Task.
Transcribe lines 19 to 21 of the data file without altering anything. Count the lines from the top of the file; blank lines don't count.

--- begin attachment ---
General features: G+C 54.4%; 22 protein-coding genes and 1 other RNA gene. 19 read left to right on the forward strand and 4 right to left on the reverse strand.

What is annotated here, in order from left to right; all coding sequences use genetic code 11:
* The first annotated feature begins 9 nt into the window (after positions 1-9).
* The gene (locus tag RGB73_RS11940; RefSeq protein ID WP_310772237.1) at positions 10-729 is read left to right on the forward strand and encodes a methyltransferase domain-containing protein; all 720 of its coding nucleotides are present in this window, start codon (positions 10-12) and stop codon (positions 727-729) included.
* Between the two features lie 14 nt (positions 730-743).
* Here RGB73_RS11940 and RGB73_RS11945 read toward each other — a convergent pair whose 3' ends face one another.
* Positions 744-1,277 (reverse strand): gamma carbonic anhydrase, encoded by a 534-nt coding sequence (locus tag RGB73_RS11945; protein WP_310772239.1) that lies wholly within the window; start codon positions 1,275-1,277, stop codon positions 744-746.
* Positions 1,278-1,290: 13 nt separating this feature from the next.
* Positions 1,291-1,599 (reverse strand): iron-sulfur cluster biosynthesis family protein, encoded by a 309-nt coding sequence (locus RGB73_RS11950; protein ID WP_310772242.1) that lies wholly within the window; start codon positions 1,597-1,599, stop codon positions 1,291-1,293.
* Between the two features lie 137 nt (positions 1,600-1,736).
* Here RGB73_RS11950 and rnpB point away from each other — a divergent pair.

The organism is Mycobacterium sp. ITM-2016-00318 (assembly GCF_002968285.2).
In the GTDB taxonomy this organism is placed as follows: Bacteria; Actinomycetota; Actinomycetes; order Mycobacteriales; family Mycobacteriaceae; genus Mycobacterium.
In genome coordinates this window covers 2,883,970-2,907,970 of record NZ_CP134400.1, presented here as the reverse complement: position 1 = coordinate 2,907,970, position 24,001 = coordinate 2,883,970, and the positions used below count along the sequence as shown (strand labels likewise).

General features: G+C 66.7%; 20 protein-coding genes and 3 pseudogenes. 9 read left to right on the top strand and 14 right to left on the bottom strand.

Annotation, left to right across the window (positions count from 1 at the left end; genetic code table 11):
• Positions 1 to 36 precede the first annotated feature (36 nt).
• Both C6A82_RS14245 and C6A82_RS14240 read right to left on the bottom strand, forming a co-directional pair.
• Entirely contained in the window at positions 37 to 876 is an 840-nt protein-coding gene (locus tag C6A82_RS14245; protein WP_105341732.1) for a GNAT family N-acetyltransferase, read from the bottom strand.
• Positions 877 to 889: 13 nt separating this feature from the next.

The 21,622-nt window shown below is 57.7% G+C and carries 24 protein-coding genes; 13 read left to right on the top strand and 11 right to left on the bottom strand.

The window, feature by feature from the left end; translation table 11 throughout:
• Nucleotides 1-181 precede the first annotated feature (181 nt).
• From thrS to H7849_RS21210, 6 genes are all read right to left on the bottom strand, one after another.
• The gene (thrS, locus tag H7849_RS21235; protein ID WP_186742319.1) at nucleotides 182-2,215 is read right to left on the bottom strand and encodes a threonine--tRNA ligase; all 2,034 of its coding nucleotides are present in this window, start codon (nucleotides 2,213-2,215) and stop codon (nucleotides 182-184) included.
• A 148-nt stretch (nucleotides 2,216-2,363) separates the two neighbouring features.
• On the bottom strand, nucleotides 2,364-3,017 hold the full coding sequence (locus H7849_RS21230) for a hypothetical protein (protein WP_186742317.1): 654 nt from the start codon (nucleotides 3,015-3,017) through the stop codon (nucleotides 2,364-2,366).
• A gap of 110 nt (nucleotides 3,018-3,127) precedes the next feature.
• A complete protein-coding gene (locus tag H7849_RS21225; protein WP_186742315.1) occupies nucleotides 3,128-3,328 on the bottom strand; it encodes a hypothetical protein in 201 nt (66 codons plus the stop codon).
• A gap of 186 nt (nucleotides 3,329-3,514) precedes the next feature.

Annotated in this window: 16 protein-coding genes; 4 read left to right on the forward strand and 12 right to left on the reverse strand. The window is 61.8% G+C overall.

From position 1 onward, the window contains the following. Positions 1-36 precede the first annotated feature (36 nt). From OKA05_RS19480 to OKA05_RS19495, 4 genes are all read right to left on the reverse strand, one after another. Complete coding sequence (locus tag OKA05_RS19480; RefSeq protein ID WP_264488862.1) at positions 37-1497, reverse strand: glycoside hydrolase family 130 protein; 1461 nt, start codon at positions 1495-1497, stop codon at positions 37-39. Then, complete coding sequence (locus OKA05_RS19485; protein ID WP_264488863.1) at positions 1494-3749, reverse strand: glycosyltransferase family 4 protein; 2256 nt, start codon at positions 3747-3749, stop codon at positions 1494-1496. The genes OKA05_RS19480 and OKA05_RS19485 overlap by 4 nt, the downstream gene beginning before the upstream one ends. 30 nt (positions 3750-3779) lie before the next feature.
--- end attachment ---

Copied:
• Entirely contained in the window at positions 37 to 876 is an 840-nt protein-coding gene (locus tag C6A82_RS14245; protein WP_105341732.1) for a GNAT family N-acetyltransferase, read from the bottom strand.
• Positions 877 to 889: 13 nt separating this feature from the next.

The 21,622-nt window shown below is 57.7% G+C and carries 24 protein-coding genes; 13 read left to right on the top strand and 11 right to left on the bottom strand.